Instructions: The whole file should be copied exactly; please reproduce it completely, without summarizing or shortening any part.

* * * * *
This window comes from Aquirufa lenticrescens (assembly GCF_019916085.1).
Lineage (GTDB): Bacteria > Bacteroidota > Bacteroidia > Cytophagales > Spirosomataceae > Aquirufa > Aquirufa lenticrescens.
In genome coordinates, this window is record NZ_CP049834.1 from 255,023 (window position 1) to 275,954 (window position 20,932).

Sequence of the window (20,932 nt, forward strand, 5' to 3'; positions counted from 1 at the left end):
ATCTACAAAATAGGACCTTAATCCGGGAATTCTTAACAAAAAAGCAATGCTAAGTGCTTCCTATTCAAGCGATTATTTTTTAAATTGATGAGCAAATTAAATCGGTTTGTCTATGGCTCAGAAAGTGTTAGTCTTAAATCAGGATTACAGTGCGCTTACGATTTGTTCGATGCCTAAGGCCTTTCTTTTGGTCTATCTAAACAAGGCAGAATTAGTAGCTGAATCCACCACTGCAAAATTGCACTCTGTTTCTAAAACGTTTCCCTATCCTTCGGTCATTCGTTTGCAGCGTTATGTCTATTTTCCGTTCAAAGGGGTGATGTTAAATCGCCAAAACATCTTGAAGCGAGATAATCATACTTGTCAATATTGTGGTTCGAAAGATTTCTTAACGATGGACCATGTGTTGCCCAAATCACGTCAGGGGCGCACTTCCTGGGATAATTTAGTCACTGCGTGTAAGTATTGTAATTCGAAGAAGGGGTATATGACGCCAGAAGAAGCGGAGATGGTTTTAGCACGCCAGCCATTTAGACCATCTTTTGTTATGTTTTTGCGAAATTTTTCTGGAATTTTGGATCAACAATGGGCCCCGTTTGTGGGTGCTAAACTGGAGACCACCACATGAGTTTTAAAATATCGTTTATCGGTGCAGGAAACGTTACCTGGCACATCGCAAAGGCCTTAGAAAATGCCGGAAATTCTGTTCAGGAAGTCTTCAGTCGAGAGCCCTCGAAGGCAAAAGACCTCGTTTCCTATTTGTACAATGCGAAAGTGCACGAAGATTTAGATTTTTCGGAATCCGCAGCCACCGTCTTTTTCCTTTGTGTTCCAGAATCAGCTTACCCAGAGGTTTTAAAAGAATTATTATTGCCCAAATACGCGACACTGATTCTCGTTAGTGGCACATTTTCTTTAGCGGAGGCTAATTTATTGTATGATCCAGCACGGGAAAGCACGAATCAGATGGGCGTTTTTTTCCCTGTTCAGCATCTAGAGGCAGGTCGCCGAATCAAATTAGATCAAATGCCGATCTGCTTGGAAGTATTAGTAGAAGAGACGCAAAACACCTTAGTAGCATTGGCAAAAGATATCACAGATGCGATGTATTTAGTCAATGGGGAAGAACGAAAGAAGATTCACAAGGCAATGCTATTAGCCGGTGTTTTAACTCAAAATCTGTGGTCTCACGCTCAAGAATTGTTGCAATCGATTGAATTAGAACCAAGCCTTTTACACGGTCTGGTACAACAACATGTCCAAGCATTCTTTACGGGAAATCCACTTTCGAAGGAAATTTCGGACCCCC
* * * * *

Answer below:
This window comes from Aquirufa lenticrescens (assembly GCF_019916085.1).
Lineage (GTDB): Bacteria > Bacteroidota > Bacteroidia > Cytophagales > Spirosomataceae > Aquirufa > Aquirufa lenticrescens.
In genome coordinates, this window is record NZ_CP049834.1 from 255,023 (window position 1) to 275,954 (window position 20,932).

Sequence of the window (20,932 nt, forward strand, 5' to 3'; positions counted from 1 at the left end):
ATCTACAAAATAGGACCTTAATCCGGGAATTCTTAACAAAAAAGCAATGCTAAGTGCTTCCTATTCAAGCGATTATTTTTTAAATTGATGAGCAAATTAAATCGGTTTGTCTATGGCTCAGAAAGTGTTAGTCTTAAATCAGGATTACAGTGCGCTTACGATTTGTTCGATGCCTAAGGCCTTTCTTTTGGTCTATCTAAACAAGGCAGAATTAGTAGCTGAATCCACCACTGCAAAATTGCACTCTGTTTCTAAAACGTTTCCCTATCCTTCGGTCATTCGTTTGCAGCGTTATGTCTATTTTCCGTTCAAAGGGGTGATGTTAAATCGCCAAAACATCTTGAAGCGAGATAATCATACTTGTCAATATTGTGGTTCGAAAGATTTCTTAACGATGGACCATGTGTTGCCCAAATCACGTCAGGGGCGCACTTCCTGGGATAATTTAGTCACTGCGTGTAAGTATTGTAATTCGAAGAAGGGGTATATGACGCCAGAAGAAGCGGAGATGGTTTTAGCACGCCAGCCATTTAGACCATCTTTTGTTATGTTTTTGCGAAATTTTTCTGGAATTTTGGATCAACAATGGGCCCCGTTTGTGGGTGCTAAACTGGAGACCACCACATGAGTTTTAAAATATCGTTTATCGGTGCAGGAAACGTTACCTGGCACATCGCAAAGGCCTTAGAAAATGCCGGAAATTCTGTTCAGGAAGTCTTCAGTCGAGAGCCCTCGAAGGCAAAAGACCTCGTTTCCTATTTGTACAATGCGAAAGTGCACGAAGATTTAGATTTTTCGGAATCCGCAGCCACCGTCTTTTTCCTTTGTGTTCCAGAATCAGCTTACCCAGAGGTTTTAAAAGAATTATTATTGCCCAAATACGCGACACTGATTCTCGTTAGTGGCACATTTTCTTTAGCGGAGGCTAATTTATTGTATGATCCAGCACGGGAAAGCACGAATCAGATGGGCGTTTTTTTCCCTGTTCAGCATCTAGAGGCAGGTCGCCGAATCAAATTAGATCAAATGCCGATCTGCTTGGAAGTATTAGTAGAAGAGACGCAAAACACCTTAGTAGCATTGGCAAAAGATATCACAGATGCGATGTATTTAGTCAATGGGGAAGAACGAAAGAAGATTCACAAGGCAATGCTATTAGCCGGTGTTTTAACTCAAAATCTGTGGTCTCACGCTCAAGAATTGTTGCAATCGATTGAATTAGAACCAAGCCTTTTACACGGTCTGGTACAACAACATGTCCAAGCATTCTTTACGGGAAATCCACTTTCGAAGGAAATTTCGGACCCCC